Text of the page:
Springfield schools reopened on Tuesday after being closed the day before amid numerous cases of COVID-19 in the district.
The day off on Monday, a “September snow day,” was necessary because a quarter of the district’s students were in quarantine, test results were pending and school staff were struggling to keep up with contact tracing and other duties, Superintendent Zach McLaughlin said in a series of updates to families over what became a long weekend.
You’ll never miss a story with our daily headlines in your inbox.
“Our existing cases, new ones today, and these probable new cases from testing, are overwhelming our ability to adequately contact trace, communicate with families, and work to provide for shifting educational needs,” McLaughlin said in a Saturday message.
Fifteen people in Springfield schools tested positive during the week that ended Sunday, according to data from the Vermont Department of Health. That total included six cases at Riverside Middle School, five at Union Street School and four at Elm Hill School.
Though all Springfield schools reopened on Tuesday, many students remained at home in quarantine, McLaughlin said. Those in quarantine included most of the students in four classrooms at Union Street and five classrooms at Elm Hill that have had positive cases.
Under state rules, any day less than 50% of students are physically present in school does not count as a day of school, McLaughlin said.
He urged families to let school officials know when students have been exposed to Covid-19 outside of a school setting, when they receive a test result and when students 12 or older are vaccinated against Covid-19.
In the seventh grade, about 30% of Springfield students have provided proof of vaccination to the district; in the 8th grade, 27% of students have; and in high school 20% have, McLaughlin said.
“Our assumption is that these numbers are probably lower than the reality due to a lack of reporting, but it is hard for us to act based on numbers we don’t have,” he said. “Having this information is important for our planning and can help accelerate the speed of our contact tracing process.”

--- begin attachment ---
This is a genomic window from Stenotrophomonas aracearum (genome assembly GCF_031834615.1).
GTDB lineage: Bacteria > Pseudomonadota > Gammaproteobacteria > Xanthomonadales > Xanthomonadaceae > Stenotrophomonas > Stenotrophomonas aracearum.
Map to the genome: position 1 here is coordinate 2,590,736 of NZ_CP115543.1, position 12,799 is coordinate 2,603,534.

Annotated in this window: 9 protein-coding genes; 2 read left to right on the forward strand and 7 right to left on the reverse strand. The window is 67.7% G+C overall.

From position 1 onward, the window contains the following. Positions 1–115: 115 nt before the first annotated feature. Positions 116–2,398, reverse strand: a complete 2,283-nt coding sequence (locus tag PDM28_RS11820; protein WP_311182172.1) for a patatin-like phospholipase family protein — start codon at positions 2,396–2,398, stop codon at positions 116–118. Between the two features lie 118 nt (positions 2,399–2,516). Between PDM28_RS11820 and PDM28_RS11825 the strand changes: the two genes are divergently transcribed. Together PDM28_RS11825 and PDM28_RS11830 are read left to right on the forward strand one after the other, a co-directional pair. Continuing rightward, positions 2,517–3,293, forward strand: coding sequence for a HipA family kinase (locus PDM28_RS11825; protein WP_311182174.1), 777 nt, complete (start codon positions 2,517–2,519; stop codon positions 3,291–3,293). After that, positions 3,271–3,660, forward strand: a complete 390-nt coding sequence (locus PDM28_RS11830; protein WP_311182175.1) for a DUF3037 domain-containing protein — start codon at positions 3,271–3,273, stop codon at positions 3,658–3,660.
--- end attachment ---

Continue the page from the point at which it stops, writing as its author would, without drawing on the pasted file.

Elsewhere in the Upper Valley, schools in Newport, New Hampshire, had 18 active cases as of Tuesday, according to Superintendent Brendan Minnihan. That includes eight active cases in preK-fifth grade; seven in the middle school and three in the high school and technical center. After starting the school year with masks optional, the Newport School Board voted last week, when case counts in the schools rose above 30, to require masks through at least Oct. 14.
The tally of cases in New Hampshire’s Mascoma Valley schools continues to tick upward to a total of 26 cases as of Tuesday, said Superintendent Amanda Isabelle. Isabelle informed families of nine reported new cases on Monday, including seven people at Indian River School and two at Mascoma Valley Regional High School. Stevens High School in Claremont also reported one new case on Monday and two on Friday.
During the week ending Sept. 26, Weathersfield School had four cases and Sharon Elementary School had two, according to the Vermont Department of Health.
The Bethel and South Royalton campuses of the White River Valley Elementary School each reported one case; as did Blue Mountain Union School in Wells River; Bradford Elementary School; and Newton School in Strafford.
Dartmouth College’s Covid-19 case count is down by more than half from 12 early last week.
Dartmouth, where 96% of the on-campus community in Hanover, New Hampshire, is vaccinated against Covid-19, was down to just five active cases of the disease on Monday. Those cases included three employees and two students.
The University of Vermont also has fewer cases this week than last, dropping from 45 in the week ending Sept. 19 to 26 in the week ending Sept. 26.
The University of New Hampshire was down to just 49 new cases last week from 104 the week prior.
Get the latest statistics and live updates on our coronavirus page. Sign up for our coronavirus email list. Tell us your story or give feedback at [email protected] Support our nonprofit journalism with a donation.
Sign up for our guide to the global coronavirus outbreak and its impact on Vermont, with latest developments delivered to your inbox.